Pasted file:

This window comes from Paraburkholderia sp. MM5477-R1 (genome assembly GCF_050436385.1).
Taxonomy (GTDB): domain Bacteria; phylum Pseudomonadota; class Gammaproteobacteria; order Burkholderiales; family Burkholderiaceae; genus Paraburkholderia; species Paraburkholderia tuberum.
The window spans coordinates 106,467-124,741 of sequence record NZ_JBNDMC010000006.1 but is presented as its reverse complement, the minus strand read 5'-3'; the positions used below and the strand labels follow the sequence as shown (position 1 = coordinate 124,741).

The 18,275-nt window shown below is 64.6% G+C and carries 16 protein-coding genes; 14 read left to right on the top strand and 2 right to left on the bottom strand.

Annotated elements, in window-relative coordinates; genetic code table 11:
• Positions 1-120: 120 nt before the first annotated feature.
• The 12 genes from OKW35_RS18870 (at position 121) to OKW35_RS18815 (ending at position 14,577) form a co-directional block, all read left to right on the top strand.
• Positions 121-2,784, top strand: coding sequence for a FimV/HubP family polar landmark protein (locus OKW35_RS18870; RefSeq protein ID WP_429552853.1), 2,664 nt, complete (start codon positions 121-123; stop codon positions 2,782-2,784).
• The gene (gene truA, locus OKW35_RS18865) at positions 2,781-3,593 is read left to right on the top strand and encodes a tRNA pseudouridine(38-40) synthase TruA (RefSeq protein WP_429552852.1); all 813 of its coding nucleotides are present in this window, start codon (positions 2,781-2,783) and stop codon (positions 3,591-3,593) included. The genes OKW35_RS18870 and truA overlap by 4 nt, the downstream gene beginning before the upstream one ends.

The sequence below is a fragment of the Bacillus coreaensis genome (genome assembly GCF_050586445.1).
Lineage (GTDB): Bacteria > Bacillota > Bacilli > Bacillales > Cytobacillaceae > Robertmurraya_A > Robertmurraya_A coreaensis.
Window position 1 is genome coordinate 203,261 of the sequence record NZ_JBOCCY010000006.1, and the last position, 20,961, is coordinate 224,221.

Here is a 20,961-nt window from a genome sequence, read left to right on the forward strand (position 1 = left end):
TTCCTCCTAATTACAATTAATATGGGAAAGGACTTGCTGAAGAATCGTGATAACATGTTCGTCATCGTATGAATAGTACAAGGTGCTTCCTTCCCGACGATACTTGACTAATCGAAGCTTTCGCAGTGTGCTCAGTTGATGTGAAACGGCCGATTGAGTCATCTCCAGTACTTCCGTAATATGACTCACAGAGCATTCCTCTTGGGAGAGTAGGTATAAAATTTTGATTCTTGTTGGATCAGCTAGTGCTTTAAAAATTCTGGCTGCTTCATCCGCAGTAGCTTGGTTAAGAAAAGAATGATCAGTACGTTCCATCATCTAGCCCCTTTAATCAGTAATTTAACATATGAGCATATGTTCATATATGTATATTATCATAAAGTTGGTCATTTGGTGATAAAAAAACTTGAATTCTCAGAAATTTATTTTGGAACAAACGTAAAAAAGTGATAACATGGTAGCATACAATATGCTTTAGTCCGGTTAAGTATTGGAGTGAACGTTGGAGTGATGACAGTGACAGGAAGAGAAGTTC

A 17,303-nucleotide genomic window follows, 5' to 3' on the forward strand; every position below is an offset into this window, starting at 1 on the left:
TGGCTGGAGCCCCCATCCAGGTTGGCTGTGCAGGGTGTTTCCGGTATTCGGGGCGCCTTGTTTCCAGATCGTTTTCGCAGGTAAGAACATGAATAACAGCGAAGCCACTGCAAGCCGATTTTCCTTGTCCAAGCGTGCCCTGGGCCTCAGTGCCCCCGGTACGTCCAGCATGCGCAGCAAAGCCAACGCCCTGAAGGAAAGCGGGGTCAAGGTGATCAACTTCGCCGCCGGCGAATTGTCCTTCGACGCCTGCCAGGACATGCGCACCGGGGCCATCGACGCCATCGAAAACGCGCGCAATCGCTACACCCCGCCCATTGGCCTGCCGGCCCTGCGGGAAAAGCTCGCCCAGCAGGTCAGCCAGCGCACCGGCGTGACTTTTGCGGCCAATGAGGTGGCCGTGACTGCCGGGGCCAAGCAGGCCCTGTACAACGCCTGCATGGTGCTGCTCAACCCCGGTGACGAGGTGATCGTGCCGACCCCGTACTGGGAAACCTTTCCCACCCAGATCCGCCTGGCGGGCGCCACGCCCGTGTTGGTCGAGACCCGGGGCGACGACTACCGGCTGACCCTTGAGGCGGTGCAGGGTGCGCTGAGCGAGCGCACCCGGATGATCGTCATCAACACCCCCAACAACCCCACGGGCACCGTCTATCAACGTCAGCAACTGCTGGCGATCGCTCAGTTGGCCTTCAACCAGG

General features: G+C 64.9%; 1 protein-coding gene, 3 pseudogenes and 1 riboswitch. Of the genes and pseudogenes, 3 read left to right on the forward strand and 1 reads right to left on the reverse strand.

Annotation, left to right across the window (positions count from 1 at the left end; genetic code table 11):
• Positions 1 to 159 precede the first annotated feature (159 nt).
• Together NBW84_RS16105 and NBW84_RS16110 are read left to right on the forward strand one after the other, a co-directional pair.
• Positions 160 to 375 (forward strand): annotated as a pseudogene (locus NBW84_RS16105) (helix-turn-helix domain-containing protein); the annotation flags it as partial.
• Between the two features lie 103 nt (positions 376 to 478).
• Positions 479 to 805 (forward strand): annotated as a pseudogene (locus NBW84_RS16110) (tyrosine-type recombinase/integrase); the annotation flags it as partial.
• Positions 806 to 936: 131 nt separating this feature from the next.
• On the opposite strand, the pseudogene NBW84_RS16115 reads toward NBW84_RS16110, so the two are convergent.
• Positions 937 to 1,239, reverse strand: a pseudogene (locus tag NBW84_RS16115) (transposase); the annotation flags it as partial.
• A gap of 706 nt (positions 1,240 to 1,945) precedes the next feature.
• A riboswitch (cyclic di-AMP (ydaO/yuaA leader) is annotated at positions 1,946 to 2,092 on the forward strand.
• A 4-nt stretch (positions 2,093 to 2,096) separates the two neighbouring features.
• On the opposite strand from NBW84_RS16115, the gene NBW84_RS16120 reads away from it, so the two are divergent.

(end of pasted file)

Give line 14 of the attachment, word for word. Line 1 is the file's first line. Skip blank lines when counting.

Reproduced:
TTCCTCCTAATTACAATTAATATGGGAAAGGACTTGCTGAAGAATCGTGATAACATGTTCGTCATCGTATGAATAGTACAAGGTGCTTCCTTCCCGACGATACTTGACTAATCGAAGCTTTCGCAGTGTGCTCAGTTGATGTGAAACGGCCGATTGAGTCATCTCCAGTACTTCCGTAATATGACTCACAGAGCATTCCTCTTGGGAGAGTAGGTATAAAATTTTGATTCTTGTTGGATCAGCTAGTGCTTTAAAAATTCTGGCTGCTTCATCCGCAGTAGCTTGGTTAAGAAAAGAATGATCAGTACGTTCCATCATCTAGCCCCTTTAATCAGTAATTTAACATATGAGCATATGTTCATATATGTATATTATCATAAAGTTGGTCATTTGGTGATAAAAAAACTTGAATTCTCAGAAATTTATTTTGGAACAAACGTAAAAAAGTGATAACATGGTAGCATACAATATGCTTTAGTCCGGTTAAGTATTGGAGTGAACGTTGGAGTGATGACAGTGACAGGAAGAGAAGTTC